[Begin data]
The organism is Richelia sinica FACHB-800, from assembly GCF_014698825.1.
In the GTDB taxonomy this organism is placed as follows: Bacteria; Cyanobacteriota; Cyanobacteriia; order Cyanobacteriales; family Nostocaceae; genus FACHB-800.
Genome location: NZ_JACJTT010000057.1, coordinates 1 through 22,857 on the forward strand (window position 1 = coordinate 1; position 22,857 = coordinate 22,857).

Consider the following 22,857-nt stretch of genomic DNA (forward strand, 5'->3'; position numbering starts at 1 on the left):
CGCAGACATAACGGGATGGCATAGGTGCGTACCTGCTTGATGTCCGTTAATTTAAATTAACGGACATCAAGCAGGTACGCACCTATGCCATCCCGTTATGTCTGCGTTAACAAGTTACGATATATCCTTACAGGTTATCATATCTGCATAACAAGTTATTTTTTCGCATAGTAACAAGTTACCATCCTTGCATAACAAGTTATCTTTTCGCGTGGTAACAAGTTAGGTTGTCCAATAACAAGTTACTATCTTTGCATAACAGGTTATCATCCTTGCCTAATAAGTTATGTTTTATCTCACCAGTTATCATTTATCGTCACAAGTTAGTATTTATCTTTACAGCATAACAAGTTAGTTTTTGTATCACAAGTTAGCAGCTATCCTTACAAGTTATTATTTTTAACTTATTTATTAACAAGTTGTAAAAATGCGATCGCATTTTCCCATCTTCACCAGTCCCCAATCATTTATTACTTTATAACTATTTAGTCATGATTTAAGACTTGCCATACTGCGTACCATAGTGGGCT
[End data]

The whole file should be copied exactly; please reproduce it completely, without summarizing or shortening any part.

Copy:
The organism is Richelia sinica FACHB-800, from assembly GCF_014698825.1.
In the GTDB taxonomy this organism is placed as follows: Bacteria; Cyanobacteriota; Cyanobacteriia; order Cyanobacteriales; family Nostocaceae; genus FACHB-800.
Genome location: NZ_JACJTT010000057.1, coordinates 1 through 22,857 on the forward strand (window position 1 = coordinate 1; position 22,857 = coordinate 22,857).

Consider the following 22,857-nt stretch of genomic DNA (forward strand, 5'->3'; position numbering starts at 1 on the left):
CGCAGACATAACGGGATGGCATAGGTGCGTACCTGCTTGATGTCCGTTAATTTAAATTAACGGACATCAAGCAGGTACGCACCTATGCCATCCCGTTATGTCTGCGTTAACAAGTTACGATATATCCTTACAGGTTATCATATCTGCATAACAAGTTATTTTTTCGCATAGTAACAAGTTACCATCCTTGCATAACAAGTTATCTTTTCGCGTGGTAACAAGTTAGGTTGTCCAATAACAAGTTACTATCTTTGCATAACAGGTTATCATCCTTGCCTAATAAGTTATGTTTTATCTCACCAGTTATCATTTATCGTCACAAGTTAGTATTTATCTTTACAGCATAACAAGTTAGTTTTTGTATCACAAGTTAGCAGCTATCCTTACAAGTTATTATTTTTAACTTATTTATTAACAAGTTGTAAAAATGCGATCGCATTTTCCCATCTTCACCAGTCCCCAATCATTTATTACTTTATAACTATTTAGTCATGATTTAAGACTTGCCATACTGCGTACCATAGTGGGCT